However, this analysis isn't quite enough, because it fails to consider the size of the population (i.e. the number of teams in college football). With so many schools in FBS (120 to be exact), it may be possible, even likely, for one of those schools to go on a lengthy hot streak in close games even if the results were entirely random. Consider flipping a fair coin 3600 times in a row; eventually you're probably going to get a run of heads or a run of tails.

In fact, it would be quite surprising to find that at least one of the 120 FBS teams hadn't won at least 21 of their past 30 close games. A quick probability calculation shows the odds no one in FBS has won at least 21 of their last 30 close games to be (1-0.02138)^120= 7.47%, meaning there's a 92.53% chance that someone has managed to win 21 of 30. So it's entirely within the realm of possibility that Fitzgerald's success in close games is completely luck.

As the sample size gets larger, it becomes much less likely that luck is the only factor involved. For example, over a 100 game sample size, the odds of him maintaining at least a 70% win percentage all on luck would be 0.003925%, and the odds of anyone in FBS doing it would be 0.5%. In that case, we could easily conclude that it's much more than luck, but we can't here.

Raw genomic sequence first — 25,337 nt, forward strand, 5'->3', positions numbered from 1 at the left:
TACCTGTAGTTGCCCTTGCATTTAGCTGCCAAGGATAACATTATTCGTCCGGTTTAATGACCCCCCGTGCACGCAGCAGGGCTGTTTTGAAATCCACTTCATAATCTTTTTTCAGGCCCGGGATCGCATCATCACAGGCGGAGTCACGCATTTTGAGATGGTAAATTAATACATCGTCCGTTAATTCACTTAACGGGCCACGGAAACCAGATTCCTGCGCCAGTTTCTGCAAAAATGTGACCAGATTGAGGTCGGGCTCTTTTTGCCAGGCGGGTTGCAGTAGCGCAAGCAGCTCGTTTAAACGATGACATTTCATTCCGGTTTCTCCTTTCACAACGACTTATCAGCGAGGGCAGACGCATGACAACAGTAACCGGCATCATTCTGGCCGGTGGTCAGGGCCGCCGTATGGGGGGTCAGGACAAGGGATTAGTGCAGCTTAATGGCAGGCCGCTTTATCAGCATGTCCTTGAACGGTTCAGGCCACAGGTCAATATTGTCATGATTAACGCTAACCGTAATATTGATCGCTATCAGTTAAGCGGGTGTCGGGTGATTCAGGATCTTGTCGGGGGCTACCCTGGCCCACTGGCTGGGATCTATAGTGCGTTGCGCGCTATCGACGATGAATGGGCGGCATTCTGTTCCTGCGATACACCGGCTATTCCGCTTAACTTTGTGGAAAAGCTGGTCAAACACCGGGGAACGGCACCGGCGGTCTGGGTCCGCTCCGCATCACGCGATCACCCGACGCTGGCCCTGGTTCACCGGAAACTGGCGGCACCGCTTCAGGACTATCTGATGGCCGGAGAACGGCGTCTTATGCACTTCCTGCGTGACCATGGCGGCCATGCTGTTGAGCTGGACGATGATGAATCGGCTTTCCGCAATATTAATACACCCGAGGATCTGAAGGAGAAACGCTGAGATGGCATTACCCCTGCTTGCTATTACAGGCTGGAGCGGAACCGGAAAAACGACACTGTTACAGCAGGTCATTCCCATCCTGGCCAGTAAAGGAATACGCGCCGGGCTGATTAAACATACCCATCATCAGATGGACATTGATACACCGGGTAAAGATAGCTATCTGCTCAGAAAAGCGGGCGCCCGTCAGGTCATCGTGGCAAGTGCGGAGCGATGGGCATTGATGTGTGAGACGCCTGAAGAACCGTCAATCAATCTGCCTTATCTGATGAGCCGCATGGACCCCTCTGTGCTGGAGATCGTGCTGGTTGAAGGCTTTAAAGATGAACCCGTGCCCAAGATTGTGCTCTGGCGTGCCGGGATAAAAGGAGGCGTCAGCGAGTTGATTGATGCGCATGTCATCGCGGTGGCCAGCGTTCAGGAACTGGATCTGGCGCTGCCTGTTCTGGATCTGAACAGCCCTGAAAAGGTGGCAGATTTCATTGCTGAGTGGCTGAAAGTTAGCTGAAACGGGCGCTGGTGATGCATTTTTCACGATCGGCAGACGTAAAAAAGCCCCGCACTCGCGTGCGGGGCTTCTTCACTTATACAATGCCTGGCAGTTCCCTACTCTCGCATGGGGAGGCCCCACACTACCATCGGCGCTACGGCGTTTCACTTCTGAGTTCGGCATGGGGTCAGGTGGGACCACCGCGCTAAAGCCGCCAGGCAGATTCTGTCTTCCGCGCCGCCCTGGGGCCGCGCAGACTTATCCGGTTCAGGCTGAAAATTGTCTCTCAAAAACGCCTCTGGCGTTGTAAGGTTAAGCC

**Conclusion**: While Fitzgerald has unquestionably won a lot more close games than mathematics would expect, it's still been just 30 games, which isn't enough of a sample to confidently conclude that his success has been due to more than just luck. Further study is required.

Sticking with math, let's take a closer look at the assumption used above, where we assumed that Northwestern had a 50% chance to win each close game. As already mentioned, that assumption holds for the average NCAA team, but not for every individual team. The reason is in any individual game, the team that's favored is more likely to win a close game than lose a close game.